Kern-Kaweah and Kaweah Basins


The snow survey cabin at Rowell Meadow where once there was an extensive cow camp.

Rowell Meadow

Kern-Kaweah and Kaweah Basins via Colby Pass, September, 2000.

September, 2000. Day 1
This trip started out with a minor disaster, and one after another more things kept happening. Still, it was one of the best and most memorable trips ever.
This trip was to begin near Big Meadows next to Kings Canyon, and area that was recently protected by the US Government to save it from the ravages of further logging and other abuses for this high, well used and beautiful area. It was not a moment too soon because loggers were logging right next to the park boundary in the hopes, I believe, of creating a buffer zone to discourage the area from becoming designated as a Wilderness Area. Fortunately, that ploy failed and though there has been heavy damage to some fragile areas, there is hope the area will recover. I remember walking one of the logging roads in the area some year's back and as I neared the Jenny Wilderness boundary I found a small swampy meadow the road circled that was complete ravaged by the logging activities. Some family of bears probably lost a prime forage site. Hopefully, the meadow will recover.
We left early and arrived at the Ranger Station past noon to pick up our permit, and soon after we were on the beautiful Big Meadow road heading for the Sunset Meadow trailhead. The road is paved until you get on the Sunset Meadow road, which is a dirt road. The road passes through a pack station with excessively high speed bumps, and though a carefully driven car can get to this trailhead, I was glad I was driving my high clearance 4 by 4 vehicle. At one point well beyond the pack station there is a rather deep rut crossing the road you have to look out for. Also keep a lookout on your right to see Sunset Meadow, for which this trailhead is named after.
At the trailhead there is ample parking for both cars and horse trailers. This trailhead is very popular with horse-packers with whom you have to share the trails in this region. One word of warning: the trailhead itself is not so obvious. You see the signs, the campsites and the outhouse at the end of the parking loop, and there is even a trail of sorts there, but that is NOT the trail to use. The actual trail is near the entrance/exit of the parking loop and you have to look for it. Don't be fooled.
After securing my vehicle and mounting up, we gleefully hit the trail for parts unknown (to us). Actually, I had been up this trail twice before, once on a trip to Seville Lake, and another time to Jenny Lake. Also, I had been through the Sugarloaf Valley on the Deadman Canyon loop trip some year's back, and I was actually looking forward to the return to the area. For my partner, this was his first visit to this area.
Like much of the past strange wet summer, the weather was hot and muggy, and the heat of hiking was somewhat relieved by the occasional cloud.
From the trailhead, the trail makes a right hook then begins to take a long traverse up the steep slope of Mt. Maddox. At first in forest, the trail eventually breaks out into the open on broken and blasted granite. Minor views open up of a fairly impressive exfoliating granite dome across a gulf with a stream draining Rowell Meadow at the bottom. After a long moderate climb the trail turns a corner and re-enters the woods and eventually meets the stream on fairly level pathway. The trail climbs again and seems to wander aimlessly about before leveling out and arrowing towards Rowell Meadow. When the junction to Jo Pass and Jenny Lake was reached, we turned left for Rowell Meadow where we found the snow survey cabin and a rest break.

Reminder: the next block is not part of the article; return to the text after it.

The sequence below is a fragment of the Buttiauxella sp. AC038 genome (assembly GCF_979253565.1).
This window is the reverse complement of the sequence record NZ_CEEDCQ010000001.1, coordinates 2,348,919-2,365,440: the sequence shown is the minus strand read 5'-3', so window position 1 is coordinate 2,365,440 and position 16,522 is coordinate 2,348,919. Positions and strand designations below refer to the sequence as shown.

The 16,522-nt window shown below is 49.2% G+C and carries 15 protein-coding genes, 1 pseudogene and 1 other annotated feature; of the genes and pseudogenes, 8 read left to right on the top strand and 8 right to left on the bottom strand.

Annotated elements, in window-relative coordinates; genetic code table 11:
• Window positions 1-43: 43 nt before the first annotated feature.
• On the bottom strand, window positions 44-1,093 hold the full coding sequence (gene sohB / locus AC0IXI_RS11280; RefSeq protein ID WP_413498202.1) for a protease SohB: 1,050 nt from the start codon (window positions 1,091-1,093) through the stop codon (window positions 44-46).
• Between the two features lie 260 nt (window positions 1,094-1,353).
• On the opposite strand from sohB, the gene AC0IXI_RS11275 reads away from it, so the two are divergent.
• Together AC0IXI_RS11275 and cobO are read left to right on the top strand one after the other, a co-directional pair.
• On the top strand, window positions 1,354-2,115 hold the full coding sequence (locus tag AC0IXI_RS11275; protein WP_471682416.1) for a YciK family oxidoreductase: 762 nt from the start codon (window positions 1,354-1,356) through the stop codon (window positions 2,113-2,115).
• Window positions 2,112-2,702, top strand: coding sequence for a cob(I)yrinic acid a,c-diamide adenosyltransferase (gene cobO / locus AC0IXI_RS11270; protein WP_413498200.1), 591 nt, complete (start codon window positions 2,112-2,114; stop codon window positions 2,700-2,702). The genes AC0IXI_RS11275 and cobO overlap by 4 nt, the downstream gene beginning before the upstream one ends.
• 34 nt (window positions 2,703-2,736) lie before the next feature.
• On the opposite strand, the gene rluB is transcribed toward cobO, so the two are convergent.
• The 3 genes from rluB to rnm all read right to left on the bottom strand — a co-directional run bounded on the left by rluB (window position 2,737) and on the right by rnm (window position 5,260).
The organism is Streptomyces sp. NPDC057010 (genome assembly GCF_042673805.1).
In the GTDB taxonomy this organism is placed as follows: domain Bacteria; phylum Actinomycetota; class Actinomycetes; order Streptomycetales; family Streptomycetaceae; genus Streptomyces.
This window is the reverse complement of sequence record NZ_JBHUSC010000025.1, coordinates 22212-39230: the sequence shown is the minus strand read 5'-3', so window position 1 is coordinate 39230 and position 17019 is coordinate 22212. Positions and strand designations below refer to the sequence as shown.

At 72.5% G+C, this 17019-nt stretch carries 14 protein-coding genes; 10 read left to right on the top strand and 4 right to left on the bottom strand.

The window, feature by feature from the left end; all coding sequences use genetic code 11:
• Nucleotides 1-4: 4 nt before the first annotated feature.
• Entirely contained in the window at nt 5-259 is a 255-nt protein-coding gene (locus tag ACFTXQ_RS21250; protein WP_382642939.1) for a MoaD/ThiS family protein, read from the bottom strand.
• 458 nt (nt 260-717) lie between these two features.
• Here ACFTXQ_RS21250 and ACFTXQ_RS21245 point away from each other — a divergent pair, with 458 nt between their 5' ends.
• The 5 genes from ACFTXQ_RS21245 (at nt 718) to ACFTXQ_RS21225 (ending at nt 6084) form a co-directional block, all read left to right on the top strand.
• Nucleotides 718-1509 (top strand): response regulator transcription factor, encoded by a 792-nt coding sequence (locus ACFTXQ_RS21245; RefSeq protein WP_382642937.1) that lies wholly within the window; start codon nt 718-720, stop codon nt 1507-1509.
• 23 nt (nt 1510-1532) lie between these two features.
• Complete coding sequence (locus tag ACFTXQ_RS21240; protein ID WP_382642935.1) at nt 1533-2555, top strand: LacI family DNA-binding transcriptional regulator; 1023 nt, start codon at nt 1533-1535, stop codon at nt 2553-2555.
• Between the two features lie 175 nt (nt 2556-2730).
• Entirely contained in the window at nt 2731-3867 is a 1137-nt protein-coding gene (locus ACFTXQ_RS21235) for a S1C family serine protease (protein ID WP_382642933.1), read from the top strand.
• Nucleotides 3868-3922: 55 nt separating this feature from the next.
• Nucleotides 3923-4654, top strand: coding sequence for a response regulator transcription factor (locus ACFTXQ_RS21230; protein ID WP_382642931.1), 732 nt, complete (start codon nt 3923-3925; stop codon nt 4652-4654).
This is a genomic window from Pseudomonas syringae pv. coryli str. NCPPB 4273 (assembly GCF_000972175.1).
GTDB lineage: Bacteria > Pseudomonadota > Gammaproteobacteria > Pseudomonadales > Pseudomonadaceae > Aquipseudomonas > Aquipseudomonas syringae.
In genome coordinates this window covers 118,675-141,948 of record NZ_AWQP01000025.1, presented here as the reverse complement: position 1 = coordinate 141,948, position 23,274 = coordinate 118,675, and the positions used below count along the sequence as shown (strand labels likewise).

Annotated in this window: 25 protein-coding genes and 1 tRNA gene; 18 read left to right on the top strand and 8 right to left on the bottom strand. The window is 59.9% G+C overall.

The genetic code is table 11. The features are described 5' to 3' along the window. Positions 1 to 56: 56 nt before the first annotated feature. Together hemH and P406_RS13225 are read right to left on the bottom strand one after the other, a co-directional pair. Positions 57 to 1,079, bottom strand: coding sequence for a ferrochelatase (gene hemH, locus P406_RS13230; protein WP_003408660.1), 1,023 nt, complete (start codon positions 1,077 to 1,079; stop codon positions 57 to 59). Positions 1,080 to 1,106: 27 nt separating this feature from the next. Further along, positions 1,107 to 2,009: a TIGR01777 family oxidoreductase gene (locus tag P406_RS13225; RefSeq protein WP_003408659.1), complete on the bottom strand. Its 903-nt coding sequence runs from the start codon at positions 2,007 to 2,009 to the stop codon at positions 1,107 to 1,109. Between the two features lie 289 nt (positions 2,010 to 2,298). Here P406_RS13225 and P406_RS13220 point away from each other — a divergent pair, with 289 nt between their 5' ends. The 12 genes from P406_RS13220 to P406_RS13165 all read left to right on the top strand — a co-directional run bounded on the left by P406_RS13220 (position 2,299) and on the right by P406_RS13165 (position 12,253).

Beyond Commanche Meadow the trail descends to the Shugarloaf Valley floor and occasionally there is a view to be had.

The meadow is large, and over it can be seen Profile View in the distance. The cabin construction is of some interest to the idly curious, and there is a camp in the area. It was here the first of the minor disasters occurred. I was eating a soft snack when, much to my exasperated annoyance, one of my tooth crowns came off. I stuck it back on and was able to use it for three days…until I swallowed it. Well, the hike must go on, and I did.
From this point one has two choices of routes to Sugarloaf Valley: the trail to Seville Lake, or the trail to the left that looks like the direct route. I had already done the Seville route, but the map seemed to say the left route was the shorter one. I was wrong. If I were to do this again, I would choose the Seville route. Even though it is a mile more on the map, the Seville route is much more direct and straightforward (even if it does not look it on the map), and the hiking is much easier. But we mounted up and took the left route.
Unfortunately, the way we went is also most used by horse-packers, so it was soft, dusty and dirty in most places. Fortunately yet another freak rainstorm had recently raged through the area and kept the dust down to a minimum. Also, this route tended to roller coaster up and down, and when it was not doing that, it was madly switchbacking back and forth. Occasionally there was a glimpse of a view through the trees, but that was it. Some of the trees were impressively large and made for a nice dense canopy overhead, but mostly the trail was very uninteresting. We reached Commanche Meadow, and the camp, bearbox, and trail junction there. You actually have to search for the meadow and there is a short spur trail leading to it.

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